Cat Design

Discussion in 'Multihulls' started by bayrider, Oct 29, 2006.

  1. bayrider
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    bayrider Junior Member

    Hi

    I'm in the middle of a catamaran design for power (conceptual), energy efficiency is the driving force of this design. I haven't much experience with cats but I am eager to experiment with this hull type. I am trying to minimize resistance as much as possible in order to keep propulsive power down. The design is for smooth water with a max speed of about 6 knots. The preliminary length of the design is 26 feet and the beam is 10. I have been having some difficulty locating info on optimum hull spacing and beams of each the individual hulls. Also which if any is better, asymetrical or symetrical wrt resistance.

    Thanks
     
  2. marshmat
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    marshmat Senior Member

    It's a huge field, bayrider, and there's a lot of variety. http://www.cyberiad.net/multihulls.htm has a few good theoretical papers... Leo, the author of a lot of that stuff, is sometimes found on here. His Michlet program (same site) is absolutely wonderful for this, if you're computer savvy (it's not the most user friendly thing in the world).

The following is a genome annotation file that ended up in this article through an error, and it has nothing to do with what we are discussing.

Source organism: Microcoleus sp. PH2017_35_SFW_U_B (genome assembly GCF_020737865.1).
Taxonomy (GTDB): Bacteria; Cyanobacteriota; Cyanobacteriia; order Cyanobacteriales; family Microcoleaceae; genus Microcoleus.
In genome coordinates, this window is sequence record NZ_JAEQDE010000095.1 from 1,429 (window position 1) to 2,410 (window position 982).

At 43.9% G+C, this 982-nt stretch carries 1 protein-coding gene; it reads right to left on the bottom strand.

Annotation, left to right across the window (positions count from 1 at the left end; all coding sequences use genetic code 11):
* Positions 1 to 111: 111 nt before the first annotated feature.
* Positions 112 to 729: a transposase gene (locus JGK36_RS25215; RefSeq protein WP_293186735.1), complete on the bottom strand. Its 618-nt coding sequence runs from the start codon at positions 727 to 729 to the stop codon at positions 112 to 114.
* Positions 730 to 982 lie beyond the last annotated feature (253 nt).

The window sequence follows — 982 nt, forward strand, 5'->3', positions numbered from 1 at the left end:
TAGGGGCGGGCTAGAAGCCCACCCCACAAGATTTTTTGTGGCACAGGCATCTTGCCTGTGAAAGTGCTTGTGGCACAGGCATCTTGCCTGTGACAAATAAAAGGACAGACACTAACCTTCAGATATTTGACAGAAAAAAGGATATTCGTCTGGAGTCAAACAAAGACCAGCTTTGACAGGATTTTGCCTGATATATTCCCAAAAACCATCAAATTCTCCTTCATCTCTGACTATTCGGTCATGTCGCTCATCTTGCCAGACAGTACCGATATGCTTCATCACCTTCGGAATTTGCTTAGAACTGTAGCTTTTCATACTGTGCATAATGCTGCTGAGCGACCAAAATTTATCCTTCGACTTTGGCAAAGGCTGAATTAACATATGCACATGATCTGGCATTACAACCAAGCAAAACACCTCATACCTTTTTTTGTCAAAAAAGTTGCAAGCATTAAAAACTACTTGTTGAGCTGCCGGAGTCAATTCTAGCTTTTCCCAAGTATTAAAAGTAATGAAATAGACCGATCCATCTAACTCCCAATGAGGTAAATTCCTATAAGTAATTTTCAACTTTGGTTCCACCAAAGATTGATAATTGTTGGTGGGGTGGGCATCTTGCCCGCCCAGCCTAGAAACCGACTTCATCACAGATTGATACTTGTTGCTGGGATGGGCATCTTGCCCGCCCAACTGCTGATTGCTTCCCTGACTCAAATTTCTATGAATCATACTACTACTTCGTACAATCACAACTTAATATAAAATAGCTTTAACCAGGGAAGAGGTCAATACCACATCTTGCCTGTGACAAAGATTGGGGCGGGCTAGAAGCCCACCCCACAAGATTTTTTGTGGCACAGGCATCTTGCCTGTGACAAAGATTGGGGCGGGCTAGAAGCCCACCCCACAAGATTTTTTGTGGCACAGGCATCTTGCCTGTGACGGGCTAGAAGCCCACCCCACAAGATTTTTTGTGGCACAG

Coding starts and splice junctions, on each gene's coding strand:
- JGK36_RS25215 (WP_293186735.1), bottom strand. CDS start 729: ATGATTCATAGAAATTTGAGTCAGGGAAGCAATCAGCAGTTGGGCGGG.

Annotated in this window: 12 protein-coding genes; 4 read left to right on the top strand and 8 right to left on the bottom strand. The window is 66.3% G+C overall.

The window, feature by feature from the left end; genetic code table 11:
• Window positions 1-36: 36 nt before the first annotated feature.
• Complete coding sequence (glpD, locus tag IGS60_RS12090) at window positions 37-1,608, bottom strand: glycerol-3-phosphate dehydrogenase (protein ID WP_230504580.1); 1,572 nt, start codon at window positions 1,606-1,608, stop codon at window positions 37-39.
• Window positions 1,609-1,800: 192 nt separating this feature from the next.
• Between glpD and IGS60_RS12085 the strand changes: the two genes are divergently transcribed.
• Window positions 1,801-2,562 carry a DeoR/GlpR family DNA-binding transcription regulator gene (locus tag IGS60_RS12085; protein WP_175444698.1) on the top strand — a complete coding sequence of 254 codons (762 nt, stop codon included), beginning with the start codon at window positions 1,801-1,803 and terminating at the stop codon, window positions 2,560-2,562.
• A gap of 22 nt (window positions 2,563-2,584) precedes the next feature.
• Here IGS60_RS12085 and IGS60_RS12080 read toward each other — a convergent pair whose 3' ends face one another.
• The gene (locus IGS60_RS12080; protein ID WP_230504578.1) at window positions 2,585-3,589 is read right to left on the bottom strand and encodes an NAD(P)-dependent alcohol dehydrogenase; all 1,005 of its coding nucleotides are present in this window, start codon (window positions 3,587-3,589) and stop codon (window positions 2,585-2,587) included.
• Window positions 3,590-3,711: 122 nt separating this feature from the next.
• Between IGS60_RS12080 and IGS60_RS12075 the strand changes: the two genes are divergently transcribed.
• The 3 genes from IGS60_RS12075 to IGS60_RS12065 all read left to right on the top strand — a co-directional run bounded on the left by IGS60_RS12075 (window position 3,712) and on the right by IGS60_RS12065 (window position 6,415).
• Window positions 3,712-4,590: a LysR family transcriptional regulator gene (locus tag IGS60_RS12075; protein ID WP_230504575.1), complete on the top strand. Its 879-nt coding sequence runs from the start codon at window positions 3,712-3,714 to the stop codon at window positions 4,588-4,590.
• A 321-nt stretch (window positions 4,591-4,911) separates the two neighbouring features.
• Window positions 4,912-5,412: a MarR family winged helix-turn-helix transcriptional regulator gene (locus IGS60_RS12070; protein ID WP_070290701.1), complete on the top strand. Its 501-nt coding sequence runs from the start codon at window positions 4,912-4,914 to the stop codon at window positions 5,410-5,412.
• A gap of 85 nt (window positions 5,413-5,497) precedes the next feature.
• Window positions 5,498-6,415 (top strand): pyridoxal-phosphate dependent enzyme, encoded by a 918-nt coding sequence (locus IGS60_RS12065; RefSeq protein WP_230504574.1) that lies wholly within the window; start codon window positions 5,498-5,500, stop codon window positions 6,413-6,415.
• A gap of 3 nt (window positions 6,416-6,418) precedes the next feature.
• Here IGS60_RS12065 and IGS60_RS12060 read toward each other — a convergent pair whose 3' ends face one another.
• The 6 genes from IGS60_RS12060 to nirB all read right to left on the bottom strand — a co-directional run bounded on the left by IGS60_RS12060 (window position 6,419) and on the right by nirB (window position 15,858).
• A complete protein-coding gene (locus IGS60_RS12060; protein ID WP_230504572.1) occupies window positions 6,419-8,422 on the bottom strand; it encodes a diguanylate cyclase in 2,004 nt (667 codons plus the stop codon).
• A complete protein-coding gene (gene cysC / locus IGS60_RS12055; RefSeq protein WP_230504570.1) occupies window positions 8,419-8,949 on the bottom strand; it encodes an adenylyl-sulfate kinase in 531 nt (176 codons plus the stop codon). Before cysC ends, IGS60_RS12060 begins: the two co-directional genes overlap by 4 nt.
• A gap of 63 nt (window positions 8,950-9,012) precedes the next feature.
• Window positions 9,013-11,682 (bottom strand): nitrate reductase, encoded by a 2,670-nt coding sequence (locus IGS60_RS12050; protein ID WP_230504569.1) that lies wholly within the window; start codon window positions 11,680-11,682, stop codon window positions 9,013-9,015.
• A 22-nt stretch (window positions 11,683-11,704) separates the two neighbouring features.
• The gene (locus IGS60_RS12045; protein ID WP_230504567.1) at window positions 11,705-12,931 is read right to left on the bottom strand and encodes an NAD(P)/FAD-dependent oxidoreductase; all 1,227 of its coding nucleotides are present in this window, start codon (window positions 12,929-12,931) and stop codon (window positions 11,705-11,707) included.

3. bayrider
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    bayrider Junior Member

    Hi Matt

    Thanks for the info, I'll be sure to sheck it out.

    bayrider
     
  4. ron17571
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    ron17571 Junior Member

    Easy,thin hulls with little resistance,small four stroke outboard,i hope to one day see what kind of milage such a combo can deliver.keep it simple and light, lately ive been looking at woods design cats.
     
  5. yipster
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    yipster designer

    6 knots is about a normal speed for a 26 feet wl displacement mono hull